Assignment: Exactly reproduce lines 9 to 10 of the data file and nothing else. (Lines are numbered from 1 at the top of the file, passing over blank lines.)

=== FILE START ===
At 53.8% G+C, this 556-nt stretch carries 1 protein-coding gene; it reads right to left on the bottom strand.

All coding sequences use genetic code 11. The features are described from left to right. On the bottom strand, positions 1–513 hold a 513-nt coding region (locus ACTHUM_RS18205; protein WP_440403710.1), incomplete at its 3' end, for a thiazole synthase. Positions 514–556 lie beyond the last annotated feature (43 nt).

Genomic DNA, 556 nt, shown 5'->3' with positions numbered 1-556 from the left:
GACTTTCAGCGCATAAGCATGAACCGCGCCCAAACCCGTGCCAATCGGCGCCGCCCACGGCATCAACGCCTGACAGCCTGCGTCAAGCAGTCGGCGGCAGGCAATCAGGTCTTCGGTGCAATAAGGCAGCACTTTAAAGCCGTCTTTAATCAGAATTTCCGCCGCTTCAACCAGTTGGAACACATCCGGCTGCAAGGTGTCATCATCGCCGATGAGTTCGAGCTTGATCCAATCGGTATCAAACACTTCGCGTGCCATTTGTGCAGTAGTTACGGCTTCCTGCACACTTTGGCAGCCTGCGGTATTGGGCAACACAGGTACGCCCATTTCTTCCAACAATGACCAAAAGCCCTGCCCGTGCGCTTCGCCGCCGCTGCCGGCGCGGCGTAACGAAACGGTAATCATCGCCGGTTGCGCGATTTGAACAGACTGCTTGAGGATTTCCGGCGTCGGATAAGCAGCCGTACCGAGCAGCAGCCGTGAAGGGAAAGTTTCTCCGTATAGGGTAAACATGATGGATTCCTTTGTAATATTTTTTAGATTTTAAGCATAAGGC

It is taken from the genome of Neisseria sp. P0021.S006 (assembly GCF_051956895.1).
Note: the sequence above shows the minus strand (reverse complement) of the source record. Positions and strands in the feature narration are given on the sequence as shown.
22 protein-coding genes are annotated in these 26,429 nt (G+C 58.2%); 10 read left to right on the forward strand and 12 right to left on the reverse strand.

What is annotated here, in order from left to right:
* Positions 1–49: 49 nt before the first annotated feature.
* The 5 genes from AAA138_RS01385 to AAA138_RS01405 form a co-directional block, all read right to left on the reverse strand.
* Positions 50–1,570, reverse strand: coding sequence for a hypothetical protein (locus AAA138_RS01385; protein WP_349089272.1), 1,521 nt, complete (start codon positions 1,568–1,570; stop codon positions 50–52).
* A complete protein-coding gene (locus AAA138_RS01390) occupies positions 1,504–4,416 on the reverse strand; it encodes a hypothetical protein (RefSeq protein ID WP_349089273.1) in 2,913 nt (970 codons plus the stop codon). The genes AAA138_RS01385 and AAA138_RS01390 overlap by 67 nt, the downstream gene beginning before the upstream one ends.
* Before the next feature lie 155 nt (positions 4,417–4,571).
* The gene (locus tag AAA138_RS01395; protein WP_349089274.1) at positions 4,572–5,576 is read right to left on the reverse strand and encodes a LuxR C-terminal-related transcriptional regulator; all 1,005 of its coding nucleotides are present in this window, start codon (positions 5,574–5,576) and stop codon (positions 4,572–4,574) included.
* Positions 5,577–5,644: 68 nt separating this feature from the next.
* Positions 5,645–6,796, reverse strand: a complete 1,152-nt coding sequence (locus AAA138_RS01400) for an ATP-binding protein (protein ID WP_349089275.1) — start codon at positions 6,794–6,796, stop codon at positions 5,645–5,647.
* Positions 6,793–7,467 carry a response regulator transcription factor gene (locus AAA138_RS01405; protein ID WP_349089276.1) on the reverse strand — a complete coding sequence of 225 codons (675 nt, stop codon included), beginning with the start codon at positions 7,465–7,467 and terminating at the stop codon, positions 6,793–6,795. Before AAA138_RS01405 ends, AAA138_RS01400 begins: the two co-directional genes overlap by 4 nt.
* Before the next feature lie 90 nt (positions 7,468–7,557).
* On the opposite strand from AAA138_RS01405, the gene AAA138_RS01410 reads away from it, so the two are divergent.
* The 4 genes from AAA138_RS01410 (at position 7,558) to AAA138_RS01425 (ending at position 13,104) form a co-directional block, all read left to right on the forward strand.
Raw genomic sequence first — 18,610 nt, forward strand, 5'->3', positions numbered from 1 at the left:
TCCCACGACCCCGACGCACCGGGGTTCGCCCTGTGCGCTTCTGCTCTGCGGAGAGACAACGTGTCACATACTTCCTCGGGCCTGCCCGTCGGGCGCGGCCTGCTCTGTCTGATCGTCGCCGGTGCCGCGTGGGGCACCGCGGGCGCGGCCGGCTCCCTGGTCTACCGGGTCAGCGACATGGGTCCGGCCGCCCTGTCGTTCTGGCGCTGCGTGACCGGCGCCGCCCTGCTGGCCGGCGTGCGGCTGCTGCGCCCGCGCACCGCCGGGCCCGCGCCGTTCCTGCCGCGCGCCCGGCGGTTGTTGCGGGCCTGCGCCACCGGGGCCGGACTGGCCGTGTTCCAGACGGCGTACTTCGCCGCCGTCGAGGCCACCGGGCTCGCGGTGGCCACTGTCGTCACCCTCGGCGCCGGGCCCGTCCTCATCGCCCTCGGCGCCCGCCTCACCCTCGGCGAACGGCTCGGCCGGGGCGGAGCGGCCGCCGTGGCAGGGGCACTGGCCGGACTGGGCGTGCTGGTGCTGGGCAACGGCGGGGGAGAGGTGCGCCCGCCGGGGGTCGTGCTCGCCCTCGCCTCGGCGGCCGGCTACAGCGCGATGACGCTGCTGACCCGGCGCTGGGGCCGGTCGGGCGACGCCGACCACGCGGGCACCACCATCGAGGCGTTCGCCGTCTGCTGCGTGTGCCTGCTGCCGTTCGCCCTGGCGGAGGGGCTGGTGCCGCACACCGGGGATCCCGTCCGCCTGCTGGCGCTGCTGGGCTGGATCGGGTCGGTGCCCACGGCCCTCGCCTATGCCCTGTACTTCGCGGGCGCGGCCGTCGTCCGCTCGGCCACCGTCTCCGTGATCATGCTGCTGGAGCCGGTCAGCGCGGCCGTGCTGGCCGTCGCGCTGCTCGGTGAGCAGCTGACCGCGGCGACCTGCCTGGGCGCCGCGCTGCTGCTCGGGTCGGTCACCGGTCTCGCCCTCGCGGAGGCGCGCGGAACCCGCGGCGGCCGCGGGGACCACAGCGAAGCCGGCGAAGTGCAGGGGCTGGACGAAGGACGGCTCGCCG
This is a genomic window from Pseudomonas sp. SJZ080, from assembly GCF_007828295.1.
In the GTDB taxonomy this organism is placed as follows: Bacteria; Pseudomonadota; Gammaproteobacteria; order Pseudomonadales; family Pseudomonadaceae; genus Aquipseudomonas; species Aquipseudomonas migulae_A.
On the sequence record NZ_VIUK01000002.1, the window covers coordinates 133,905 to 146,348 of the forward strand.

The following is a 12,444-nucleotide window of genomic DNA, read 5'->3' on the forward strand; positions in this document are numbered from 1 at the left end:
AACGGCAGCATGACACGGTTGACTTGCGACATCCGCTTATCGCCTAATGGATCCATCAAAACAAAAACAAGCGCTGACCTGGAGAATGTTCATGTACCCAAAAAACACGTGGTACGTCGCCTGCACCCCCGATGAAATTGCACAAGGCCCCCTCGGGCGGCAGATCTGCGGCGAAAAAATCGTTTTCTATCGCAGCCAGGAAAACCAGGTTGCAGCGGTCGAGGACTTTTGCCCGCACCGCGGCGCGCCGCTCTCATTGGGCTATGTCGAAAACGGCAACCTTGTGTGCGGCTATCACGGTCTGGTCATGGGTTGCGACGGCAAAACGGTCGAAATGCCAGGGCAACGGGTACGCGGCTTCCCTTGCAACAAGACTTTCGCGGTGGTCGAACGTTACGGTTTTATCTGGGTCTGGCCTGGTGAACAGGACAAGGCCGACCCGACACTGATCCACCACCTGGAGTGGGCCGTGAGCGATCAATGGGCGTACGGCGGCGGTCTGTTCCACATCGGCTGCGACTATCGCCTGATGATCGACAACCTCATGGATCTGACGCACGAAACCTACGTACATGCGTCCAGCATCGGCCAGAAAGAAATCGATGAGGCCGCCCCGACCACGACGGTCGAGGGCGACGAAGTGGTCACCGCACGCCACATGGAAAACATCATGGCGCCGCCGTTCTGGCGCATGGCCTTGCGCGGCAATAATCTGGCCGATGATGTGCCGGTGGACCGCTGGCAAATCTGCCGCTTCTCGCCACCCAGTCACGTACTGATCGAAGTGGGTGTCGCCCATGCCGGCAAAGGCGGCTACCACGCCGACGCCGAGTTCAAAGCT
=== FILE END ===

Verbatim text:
* Positions 1–49: 49 nt before the first annotated feature.
* The 5 genes from AAA138_RS01385 to AAA138_RS01405 form a co-directional block, all read right to left on the reverse strand.